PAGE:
Polk County, Minnesota
|Polk County, Minnesota|
Location within the U.S. state of Minnesota
Minnesota's location within the U.S.
|Founded||July 20, 1858 (created)|
|Named for||James Knox Polk|
|Largest city||East Grand Forks|
|• Total||1,998 sq mi (5,175 km2)|
|• Land||1,971 sq mi (5,105 km2)|
|• Water||27 sq mi (70 km2), 1.3%|
|• Density||16/sq mi (6/km2)|
|Time zone||Central: UTC−6/−5|
Polk county was named after the country's 11th president, James K. Polk, who on March 3, 1849, signed the Congressional act organizing the Minnesota Territory. The county was formed on July 20, 1858 and formally organized in 1872-73.
- Polk County 21: Major connector between Polk County and Thief River Falls. Connects with Pennington County 3.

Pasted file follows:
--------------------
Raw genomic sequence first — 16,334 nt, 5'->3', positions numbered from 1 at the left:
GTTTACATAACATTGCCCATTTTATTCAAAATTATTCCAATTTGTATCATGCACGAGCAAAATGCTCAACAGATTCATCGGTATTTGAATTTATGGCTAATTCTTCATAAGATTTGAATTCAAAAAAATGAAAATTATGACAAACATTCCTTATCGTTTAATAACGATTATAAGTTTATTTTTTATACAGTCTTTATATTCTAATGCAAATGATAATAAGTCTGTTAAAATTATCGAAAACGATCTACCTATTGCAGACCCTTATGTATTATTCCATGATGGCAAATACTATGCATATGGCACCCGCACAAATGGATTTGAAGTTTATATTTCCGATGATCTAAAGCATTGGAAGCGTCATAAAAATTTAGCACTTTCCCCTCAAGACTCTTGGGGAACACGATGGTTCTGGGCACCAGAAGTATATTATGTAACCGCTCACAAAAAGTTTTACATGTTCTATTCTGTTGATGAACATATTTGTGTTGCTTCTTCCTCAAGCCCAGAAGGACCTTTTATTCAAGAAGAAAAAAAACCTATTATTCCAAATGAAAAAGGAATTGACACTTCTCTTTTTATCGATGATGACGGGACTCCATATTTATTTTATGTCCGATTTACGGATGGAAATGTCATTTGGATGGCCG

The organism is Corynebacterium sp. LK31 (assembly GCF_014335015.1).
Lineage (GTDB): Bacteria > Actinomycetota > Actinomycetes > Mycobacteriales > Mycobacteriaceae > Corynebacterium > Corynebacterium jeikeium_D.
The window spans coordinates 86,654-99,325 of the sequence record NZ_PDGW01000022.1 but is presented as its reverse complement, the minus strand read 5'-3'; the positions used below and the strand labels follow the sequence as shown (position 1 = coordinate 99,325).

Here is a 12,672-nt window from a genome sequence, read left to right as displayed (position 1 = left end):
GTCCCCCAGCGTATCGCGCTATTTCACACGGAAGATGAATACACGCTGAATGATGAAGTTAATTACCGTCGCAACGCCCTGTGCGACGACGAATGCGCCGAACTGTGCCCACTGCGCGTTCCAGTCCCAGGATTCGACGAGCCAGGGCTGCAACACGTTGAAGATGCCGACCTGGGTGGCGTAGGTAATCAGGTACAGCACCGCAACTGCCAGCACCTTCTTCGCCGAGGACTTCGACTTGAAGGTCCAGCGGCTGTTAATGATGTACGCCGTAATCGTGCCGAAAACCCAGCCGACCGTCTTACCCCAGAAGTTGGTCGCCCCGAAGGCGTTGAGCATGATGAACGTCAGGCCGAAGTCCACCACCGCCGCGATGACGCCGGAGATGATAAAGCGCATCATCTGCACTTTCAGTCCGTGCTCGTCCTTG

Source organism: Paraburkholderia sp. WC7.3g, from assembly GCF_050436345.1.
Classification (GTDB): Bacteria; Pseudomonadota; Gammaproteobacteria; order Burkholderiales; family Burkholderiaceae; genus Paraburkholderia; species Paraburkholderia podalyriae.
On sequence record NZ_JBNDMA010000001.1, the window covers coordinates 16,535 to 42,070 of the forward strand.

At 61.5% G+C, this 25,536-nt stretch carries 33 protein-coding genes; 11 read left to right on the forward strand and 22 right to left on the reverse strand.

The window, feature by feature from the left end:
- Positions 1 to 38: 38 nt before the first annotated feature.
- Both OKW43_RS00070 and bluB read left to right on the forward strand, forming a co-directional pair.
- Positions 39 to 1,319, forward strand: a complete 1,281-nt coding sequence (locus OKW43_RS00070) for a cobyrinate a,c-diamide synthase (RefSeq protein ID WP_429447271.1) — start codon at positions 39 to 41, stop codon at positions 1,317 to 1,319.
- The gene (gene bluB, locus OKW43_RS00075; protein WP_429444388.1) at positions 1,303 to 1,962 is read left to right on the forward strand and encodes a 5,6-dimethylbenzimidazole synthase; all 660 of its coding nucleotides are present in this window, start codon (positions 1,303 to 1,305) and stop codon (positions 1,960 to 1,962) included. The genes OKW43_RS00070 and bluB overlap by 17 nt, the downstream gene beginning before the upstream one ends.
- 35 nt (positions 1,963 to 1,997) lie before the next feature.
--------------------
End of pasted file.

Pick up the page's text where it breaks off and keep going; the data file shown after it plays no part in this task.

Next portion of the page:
- Polk County 11: First segment of US-2 Truck Bypass of Crookston. Runs east and west between US-2 in Crookston and Polk County 46 just west of Gentilly.
- Polk County 46: Second segment of US-2 Truck Bypass of Crookston. Runs north and south between Polk County 11 west of Gentilly and US-2.
- Polk County 9: East-west shortcut connecting US-75 and US-2 on the south side of Crookston. Also provides a shortcut to the south end of Grand Forks, North Dakota.
National protected areas
|U.S. Decennial Census|